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England Fans Are Unhappy After A Day Of Celebration In Central London For Euro 2020

In pubs, fan zones, and living rooms around the country, hope turned to anguish as England fell on penalties to Italy in the Euro 2020 final.

Fans who had spent the day anticipating the match – and the possibility of winning a first major tournament since 1966 – were left disappointed when the rain began to fall on Sunday night.

Several enraged fans on central London vented their frustrations by breaking bottles, overturning garbage in the street, and kicking the barrier around the Trafalgar Square fan zone.

The Metropolitan Police stated shortly after that they had made 45 arrests while policing the final event.

Despite not having any event tickets or pub reservations, the day began with scenes of excitement as tens of thousands of England fans flocked to central London to soak in the mood – and industrial quantities of alcohol.

While most people were content and chant football anthems, others took use of the occasion to climb buses, lampposts, and traffic lights, set fire to an Italian flag, and even uproot a beautiful tree to throw it across Leicester Square.

A mass of ticketless supporters attempted to press their way into the fan zone in Trafalgar Square, and Kings Cross station was momentarily evacuated due to smoke from flares.

A pair of bouncers stood outside a bar in Soho, allowing fans only by appointment.

“It’ll either be incredibly horrible or really good; either way, the venue will be a disaster,” one predicted.

The streets were already littered with shattered glass, plastic bags, and other trash at the time.

Fans were still pouring out of train terminals on their way to the West End as kick-off loomed.

One newcomer to Waterloo predicted that even the most drunk supporters would “be in bed by the game.”

“Much better this way”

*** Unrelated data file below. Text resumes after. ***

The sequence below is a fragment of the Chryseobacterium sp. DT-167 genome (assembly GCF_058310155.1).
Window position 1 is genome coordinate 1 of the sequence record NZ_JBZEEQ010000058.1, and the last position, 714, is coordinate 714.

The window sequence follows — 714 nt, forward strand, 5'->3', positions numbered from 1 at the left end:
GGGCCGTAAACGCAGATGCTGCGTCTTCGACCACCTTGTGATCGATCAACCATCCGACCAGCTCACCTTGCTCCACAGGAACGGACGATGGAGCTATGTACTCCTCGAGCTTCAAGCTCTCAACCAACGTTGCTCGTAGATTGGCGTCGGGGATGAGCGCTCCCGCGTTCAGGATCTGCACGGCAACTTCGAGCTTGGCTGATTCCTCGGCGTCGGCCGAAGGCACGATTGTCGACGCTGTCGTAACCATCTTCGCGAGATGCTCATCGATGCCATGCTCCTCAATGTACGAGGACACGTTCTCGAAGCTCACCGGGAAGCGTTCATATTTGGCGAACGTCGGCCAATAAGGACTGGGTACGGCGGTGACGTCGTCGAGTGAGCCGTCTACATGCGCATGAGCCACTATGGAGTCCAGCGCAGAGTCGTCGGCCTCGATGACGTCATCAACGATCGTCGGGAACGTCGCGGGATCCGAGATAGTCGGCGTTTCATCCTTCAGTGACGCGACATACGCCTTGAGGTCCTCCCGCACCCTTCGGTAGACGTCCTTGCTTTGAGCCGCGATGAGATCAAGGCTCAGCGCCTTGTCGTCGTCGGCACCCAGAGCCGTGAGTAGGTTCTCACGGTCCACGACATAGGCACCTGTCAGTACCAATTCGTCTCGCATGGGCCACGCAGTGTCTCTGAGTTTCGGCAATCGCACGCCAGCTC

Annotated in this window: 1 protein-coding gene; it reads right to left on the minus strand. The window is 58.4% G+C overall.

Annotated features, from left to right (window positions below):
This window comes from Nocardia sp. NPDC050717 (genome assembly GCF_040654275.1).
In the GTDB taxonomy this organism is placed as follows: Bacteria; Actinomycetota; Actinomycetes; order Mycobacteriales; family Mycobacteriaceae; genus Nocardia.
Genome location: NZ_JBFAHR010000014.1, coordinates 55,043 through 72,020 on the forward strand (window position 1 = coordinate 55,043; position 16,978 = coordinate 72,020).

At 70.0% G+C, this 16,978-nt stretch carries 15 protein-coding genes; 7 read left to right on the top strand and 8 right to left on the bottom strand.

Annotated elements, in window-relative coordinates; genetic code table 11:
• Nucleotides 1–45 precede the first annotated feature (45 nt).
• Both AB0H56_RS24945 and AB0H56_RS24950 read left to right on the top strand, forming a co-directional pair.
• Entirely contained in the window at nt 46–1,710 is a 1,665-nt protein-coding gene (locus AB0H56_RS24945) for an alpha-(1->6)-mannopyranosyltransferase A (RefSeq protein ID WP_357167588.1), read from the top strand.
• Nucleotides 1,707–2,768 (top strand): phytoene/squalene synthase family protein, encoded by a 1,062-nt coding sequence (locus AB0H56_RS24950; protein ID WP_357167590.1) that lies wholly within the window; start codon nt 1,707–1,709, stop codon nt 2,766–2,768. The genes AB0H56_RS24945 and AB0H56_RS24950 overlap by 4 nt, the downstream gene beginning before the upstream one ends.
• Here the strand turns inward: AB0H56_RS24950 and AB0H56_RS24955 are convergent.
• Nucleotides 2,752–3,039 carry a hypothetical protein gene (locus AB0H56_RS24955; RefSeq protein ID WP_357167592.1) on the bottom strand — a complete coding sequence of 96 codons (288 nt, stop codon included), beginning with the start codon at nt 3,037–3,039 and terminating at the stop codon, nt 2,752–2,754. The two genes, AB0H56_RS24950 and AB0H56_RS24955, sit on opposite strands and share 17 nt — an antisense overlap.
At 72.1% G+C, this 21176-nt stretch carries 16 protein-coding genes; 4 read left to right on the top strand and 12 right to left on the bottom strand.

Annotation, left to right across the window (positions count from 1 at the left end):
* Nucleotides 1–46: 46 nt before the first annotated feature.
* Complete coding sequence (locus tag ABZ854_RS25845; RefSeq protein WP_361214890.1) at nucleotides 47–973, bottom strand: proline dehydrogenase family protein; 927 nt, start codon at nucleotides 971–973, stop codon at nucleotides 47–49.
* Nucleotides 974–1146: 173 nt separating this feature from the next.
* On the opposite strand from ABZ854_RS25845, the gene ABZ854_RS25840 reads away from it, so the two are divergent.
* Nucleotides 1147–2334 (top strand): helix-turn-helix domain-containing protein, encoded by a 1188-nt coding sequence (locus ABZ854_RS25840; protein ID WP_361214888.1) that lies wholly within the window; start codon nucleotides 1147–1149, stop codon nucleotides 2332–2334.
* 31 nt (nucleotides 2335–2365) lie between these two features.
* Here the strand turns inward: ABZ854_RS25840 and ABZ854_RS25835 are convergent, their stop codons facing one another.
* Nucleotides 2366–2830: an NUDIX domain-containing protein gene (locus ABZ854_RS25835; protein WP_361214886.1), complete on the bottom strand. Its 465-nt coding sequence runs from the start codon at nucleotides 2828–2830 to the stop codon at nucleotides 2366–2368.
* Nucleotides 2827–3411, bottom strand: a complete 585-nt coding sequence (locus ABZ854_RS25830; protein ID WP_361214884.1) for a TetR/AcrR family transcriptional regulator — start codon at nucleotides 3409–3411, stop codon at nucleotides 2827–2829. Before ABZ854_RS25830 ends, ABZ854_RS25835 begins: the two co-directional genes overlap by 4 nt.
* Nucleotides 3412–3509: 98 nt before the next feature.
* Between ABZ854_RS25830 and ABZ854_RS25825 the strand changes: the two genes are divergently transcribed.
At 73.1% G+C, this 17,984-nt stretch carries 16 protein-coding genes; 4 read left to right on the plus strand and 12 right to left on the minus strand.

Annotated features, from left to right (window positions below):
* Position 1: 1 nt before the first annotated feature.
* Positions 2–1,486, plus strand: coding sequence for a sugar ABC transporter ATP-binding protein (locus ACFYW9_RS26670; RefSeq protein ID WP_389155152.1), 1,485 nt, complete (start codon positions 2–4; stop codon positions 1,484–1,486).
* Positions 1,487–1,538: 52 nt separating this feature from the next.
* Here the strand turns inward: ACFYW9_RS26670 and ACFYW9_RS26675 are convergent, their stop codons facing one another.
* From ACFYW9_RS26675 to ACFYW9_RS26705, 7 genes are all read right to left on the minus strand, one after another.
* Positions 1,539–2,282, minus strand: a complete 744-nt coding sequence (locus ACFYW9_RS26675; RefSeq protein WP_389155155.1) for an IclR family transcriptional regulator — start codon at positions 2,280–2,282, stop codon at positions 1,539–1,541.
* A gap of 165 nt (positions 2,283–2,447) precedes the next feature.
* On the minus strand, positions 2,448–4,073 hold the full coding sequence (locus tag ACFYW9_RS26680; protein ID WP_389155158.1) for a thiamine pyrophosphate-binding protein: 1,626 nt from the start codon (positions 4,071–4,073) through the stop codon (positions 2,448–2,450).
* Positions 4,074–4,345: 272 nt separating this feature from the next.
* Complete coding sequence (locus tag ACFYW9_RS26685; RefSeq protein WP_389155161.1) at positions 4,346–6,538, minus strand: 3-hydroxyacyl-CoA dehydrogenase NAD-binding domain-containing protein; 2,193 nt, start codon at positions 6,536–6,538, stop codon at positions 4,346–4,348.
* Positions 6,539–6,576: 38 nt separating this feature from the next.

Several fans arrived in Trafalgar Square assuming they’d be able to watch the game on the big screens in the fan zone, only to find out they needed a ticket.

Fans crowded the walls outside the National Gallery, to the north of the square, anxious to acquire a free view of the match in whatever way they could.

Katie, who drove down from Northamptonshire with her daughters, said: “We can’t get in because we can’t get in because we can’t get in because we can’t get in because we can’t get in because we can’t get in because we can’t get in because we can’t get in because we can’t get in because we can’t get in because we can

I’m in desperate need of a f***ing ticket.

England fans gathered on tables in Trafalgar Square as the national anthems were performed, holding their hands to their chests and singing “God Save the Queen.”

Only two minutes later, the entire stadium erupted in applause as Luke Shaw scored the game’s first goal.

Cheers, cries, and screams echoed through the streets, followed by the Three Lions song’s familiar lyrics.

A few disgruntled supporters were seen puking in the street.

At halftime, the chanting of “It’s Coming Home” continued as fireworks were launched in Trafalgar Square.

Fans, on the other hand, became increasingly concerned after Italy tied the game at 1-1 midway through the second half.

The goal stunned the crowd, with some fans clearly shocked and holding their heads in their hands.

The presence of substitute Jack Grealish, whose onscreen appearance drew cheers and screams of “Great Jackie Grealish,” further added to the tense situation.

Supporters remained upbeat as the game progressed to penalties, although security personnel were visible in greater numbers in Trafalgar Square as the game neared its conclusion.

As reaction cops advised some fans to calm down, toilet rolls were hurled.

When the finale eventually arrived, fans reacted in a variety of ways.

Some hugged one other or cheered their team’s accomplishments, while others sobbed on the floor.

Other people vented their anger by smashing bottles and slamming inanimate objects.

Many people trudged away quietly on their lengthy journey back home.

“Is what it is, mate,” sighed one man traveling alone about the outcome.

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